In recent years, more and more nomograms have been built using imaging data, for example, predicting ALN in early breast cancer (36), or non-SLN metastasis in patients during neoadjuvant chemotherapy (37). These models share similarities with ours, but are also fundamentally different. The nomogram of the present study has successfully resolved the questions raised above. Its greatest advantage is that LNs can be evaluated preoperatively using only the pathology based on biopsy and ultrasound morphological status. Its practicability and value is not only reflected in its convenience and rapid application, but also avoids false negative results from SLN biopsy to some degree, which internationally ranges from 5.5% to 43% (38). What is more, this nomogram can assist decisions to conduct further ALND in some complicated cases of breast cancer.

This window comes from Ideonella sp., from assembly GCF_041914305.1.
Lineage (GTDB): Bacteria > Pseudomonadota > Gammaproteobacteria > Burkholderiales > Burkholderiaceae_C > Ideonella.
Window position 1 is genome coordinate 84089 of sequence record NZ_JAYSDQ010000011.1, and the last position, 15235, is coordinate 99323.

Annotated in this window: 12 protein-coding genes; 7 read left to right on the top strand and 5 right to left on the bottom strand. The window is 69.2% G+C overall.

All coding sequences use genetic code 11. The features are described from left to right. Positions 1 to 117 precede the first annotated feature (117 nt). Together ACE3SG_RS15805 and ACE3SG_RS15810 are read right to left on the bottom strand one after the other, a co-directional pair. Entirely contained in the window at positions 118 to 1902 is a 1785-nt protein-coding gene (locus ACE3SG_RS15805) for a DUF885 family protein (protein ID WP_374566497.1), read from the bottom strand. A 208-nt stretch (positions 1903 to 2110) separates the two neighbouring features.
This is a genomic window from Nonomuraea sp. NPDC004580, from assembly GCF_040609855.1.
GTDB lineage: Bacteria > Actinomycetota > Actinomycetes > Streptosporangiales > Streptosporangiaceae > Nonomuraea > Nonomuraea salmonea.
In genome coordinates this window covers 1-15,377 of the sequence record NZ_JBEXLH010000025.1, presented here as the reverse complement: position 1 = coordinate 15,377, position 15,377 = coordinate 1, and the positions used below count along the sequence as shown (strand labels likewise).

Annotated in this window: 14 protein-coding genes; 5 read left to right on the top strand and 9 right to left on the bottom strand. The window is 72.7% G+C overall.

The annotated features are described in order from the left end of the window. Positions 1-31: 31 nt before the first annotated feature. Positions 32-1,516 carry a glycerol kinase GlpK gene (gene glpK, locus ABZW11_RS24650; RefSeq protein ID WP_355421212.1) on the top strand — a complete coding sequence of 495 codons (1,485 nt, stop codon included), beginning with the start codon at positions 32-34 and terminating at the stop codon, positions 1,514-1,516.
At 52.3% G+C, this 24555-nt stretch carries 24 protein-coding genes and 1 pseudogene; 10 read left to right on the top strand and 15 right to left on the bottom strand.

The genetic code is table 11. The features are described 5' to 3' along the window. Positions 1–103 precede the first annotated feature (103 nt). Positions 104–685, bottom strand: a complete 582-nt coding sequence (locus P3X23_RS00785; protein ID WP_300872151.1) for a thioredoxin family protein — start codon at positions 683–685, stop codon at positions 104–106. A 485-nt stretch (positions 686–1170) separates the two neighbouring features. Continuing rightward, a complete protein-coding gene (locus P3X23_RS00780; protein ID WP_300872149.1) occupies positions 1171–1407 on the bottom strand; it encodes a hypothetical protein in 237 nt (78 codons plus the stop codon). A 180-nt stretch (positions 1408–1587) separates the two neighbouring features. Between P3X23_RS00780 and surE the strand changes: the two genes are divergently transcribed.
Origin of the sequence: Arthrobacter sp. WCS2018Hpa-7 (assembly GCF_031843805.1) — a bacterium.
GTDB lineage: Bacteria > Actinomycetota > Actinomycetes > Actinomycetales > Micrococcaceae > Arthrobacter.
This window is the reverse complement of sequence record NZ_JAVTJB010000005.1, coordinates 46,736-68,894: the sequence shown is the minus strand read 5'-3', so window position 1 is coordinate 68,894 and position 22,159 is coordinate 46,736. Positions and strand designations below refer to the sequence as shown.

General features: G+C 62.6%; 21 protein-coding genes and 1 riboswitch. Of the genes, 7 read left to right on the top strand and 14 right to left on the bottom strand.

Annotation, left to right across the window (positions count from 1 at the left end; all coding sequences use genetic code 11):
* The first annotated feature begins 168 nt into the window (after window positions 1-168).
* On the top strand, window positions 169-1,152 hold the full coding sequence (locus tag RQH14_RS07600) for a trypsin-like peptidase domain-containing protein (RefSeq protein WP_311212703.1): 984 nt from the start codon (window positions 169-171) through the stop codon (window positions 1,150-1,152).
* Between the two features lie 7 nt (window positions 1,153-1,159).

According to the 2020 NCCN guidelines for breast cancer, further axillary surgery is not recommended for patients with T1 or T2 tumor with 1 or 2 positive SLNs, who did not receive preoperative systemic therapy, were treated with lumpectomy, or are prepared to receive whole breast radiation (18). However, there is no consideration of the total number of SLNs resected. For example, in a case in which the intraoperative frozen section of the SLN is 2/2, not 2/4, then the clinician is left with a cofounding decision whether to perform ALN dissection or administer continuous treatment. The present PUMCH-SLN nomogram provides a more detailed reference. Although the Tenon, MSKCC, MDA, Mayo, Cambridge, and Stanford models (39, 40) all assess the risk of non-SLN metastasis using SLN and pathology, they are not designed especially for this very situation, and do not incorporate imaging features. The novel feature of our nomogram is that morphological status is incorporated with ALN-US.